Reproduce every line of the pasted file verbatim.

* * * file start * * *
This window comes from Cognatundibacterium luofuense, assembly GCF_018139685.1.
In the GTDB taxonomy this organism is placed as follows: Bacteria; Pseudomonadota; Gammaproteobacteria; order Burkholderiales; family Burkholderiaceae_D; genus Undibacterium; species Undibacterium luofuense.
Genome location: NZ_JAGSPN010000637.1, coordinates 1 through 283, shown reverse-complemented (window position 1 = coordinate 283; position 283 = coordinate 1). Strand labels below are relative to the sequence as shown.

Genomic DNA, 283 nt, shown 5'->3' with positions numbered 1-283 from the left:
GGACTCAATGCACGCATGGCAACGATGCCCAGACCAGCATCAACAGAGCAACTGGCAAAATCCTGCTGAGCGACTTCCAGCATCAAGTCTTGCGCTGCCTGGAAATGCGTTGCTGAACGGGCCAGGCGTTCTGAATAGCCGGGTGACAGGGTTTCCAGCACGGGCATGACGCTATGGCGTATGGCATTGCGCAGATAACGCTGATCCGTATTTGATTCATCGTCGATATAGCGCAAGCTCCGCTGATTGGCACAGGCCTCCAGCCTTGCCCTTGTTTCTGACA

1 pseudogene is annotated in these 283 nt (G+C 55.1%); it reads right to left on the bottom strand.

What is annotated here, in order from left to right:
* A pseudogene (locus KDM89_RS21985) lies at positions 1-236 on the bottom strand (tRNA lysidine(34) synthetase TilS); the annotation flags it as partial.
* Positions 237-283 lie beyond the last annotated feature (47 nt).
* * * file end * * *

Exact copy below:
This window comes from Cognatundibacterium luofuense, assembly GCF_018139685.1.
In the GTDB taxonomy this organism is placed as follows: Bacteria; Pseudomonadota; Gammaproteobacteria; order Burkholderiales; family Burkholderiaceae_D; genus Undibacterium; species Undibacterium luofuense.
Genome location: NZ_JAGSPN010000637.1, coordinates 1 through 283, shown reverse-complemented (window position 1 = coordinate 283; position 283 = coordinate 1). Strand labels below are relative to the sequence as shown.

Genomic DNA, 283 nt, shown 5'->3' with positions numbered 1-283 from the left:
GGACTCAATGCACGCATGGCAACGATGCCCAGACCAGCATCAACAGAGCAACTGGCAAAATCCTGCTGAGCGACTTCCAGCATCAAGTCTTGCGCTGCCTGGAAATGCGTTGCTGAACGGGCCAGGCGTTCTGAATAGCCGGGTGACAGGGTTTCCAGCACGGGCATGACGCTATGGCGTATGGCATTGCGCAGATAACGCTGATCCGTATTTGATTCATCGTCGATATAGCGCAAGCTCCGCTGATTGGCACAGGCCTCCAGCCTTGCCCTTGTTTCTGACA

1 pseudogene is annotated in these 283 nt (G+C 55.1%); it reads right to left on the bottom strand.

What is annotated here, in order from left to right:
* A pseudogene (locus KDM89_RS21985) lies at positions 1-236 on the bottom strand (tRNA lysidine(34) synthetase TilS); the annotation flags it as partial.
* Positions 237-283 lie beyond the last annotated feature (47 nt).